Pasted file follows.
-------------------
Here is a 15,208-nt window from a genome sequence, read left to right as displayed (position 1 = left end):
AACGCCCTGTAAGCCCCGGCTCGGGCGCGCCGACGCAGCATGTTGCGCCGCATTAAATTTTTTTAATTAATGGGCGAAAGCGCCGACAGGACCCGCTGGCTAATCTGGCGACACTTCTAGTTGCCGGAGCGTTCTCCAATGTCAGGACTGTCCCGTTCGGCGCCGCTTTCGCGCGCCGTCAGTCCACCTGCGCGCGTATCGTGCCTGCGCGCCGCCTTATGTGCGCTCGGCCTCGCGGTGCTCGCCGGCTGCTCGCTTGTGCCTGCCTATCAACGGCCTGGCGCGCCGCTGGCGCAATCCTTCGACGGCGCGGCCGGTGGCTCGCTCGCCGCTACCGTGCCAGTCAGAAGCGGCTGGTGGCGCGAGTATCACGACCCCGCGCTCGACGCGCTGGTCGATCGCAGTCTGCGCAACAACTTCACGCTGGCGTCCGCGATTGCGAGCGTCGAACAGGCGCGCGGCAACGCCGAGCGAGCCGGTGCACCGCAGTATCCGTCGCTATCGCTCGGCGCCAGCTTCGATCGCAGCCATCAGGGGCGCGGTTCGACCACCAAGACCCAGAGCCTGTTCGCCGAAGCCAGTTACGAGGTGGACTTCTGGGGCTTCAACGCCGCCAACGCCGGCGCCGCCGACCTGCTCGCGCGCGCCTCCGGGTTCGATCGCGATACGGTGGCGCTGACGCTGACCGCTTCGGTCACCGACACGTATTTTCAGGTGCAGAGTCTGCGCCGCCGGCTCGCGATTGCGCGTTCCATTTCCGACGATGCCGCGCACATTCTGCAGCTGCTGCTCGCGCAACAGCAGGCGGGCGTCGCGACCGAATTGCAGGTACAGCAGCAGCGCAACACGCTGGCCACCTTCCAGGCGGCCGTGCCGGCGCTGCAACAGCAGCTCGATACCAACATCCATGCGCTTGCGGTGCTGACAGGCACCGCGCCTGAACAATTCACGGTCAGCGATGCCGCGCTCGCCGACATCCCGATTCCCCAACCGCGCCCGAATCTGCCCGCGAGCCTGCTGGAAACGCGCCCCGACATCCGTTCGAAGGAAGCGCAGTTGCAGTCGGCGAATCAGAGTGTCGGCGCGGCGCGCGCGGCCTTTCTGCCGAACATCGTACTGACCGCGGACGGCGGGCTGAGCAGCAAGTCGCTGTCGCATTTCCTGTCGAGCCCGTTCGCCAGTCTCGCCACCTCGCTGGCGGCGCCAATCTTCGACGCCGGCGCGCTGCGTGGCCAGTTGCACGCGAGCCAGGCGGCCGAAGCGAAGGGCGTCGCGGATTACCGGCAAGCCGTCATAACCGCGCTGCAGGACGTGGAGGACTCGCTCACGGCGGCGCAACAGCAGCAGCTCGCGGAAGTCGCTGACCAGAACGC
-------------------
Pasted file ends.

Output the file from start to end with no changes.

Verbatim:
Here is a 15,208-nt window from a genome sequence, read left to right as displayed (position 1 = left end):
AACGCCCTGTAAGCCCCGGCTCGGGCGCGCCGACGCAGCATGTTGCGCCGCATTAAATTTTTTTAATTAATGGGCGAAAGCGCCGACAGGACCCGCTGGCTAATCTGGCGACACTTCTAGTTGCCGGAGCGTTCTCCAATGTCAGGACTGTCCCGTTCGGCGCCGCTTTCGCGCGCCGTCAGTCCACCTGCGCGCGTATCGTGCCTGCGCGCCGCCTTATGTGCGCTCGGCCTCGCGGTGCTCGCCGGCTGCTCGCTTGTGCCTGCCTATCAACGGCCTGGCGCGCCGCTGGCGCAATCCTTCGACGGCGCGGCCGGTGGCTCGCTCGCCGCTACCGTGCCAGTCAGAAGCGGCTGGTGGCGCGAGTATCACGACCCCGCGCTCGACGCGCTGGTCGATCGCAGTCTGCGCAACAACTTCACGCTGGCGTCCGCGATTGCGAGCGTCGAACAGGCGCGCGGCAACGCCGAGCGAGCCGGTGCACCGCAGTATCCGTCGCTATCGCTCGGCGCCAGCTTCGATCGCAGCCATCAGGGGCGCGGTTCGACCACCAAGACCCAGAGCCTGTTCGCCGAAGCCAGTTACGAGGTGGACTTCTGGGGCTTCAACGCCGCCAACGCCGGCGCCGCCGACCTGCTCGCGCGCGCCTCCGGGTTCGATCGCGATACGGTGGCGCTGACGCTGACCGCTTCGGTCACCGACACGTATTTTCAGGTGCAGAGTCTGCGCCGCCGGCTCGCGATTGCGCGTTCCATTTCCGACGATGCCGCGCACATTCTGCAGCTGCTGCTCGCGCAACAGCAGGCGGGCGTCGCGACCGAATTGCAGGTACAGCAGCAGCGCAACACGCTGGCCACCTTCCAGGCGGCCGTGCCGGCGCTGCAACAGCAGCTCGATACCAACATCCATGCGCTTGCGGTGCTGACAGGCACCGCGCCTGAACAATTCACGGTCAGCGATGCCGCGCTCGCCGACATCCCGATTCCCCAACCGCGCCCGAATCTGCCCGCGAGCCTGCTGGAAACGCGCCCCGACATCCGTTCGAAGGAAGCGCAGTTGCAGTCGGCGAATCAGAGTGTCGGCGCGGCGCGCGCGGCCTTTCTGCCGAACATCGTACTGACCGCGGACGGCGGGCTGAGCAGCAAGTCGCTGTCGCATTTCCTGTCGAGCCCGTTCGCCAGTCTCGCCACCTCGCTGGCGGCGCCAATCTTCGACGCCGGCGCGCTGCGTGGCCAGTTGCACGCGAGCCAGGCGGCCGAAGCGAAGGGCGTCGCGGATTACCGGCAAGCCGTCATAACCGCGCTGCAGGACGTGGAGGACTCGCTCACGGCGGCGCAACAGCAGCAGCTCGCGGAAGTCGCTGACCAGAACGC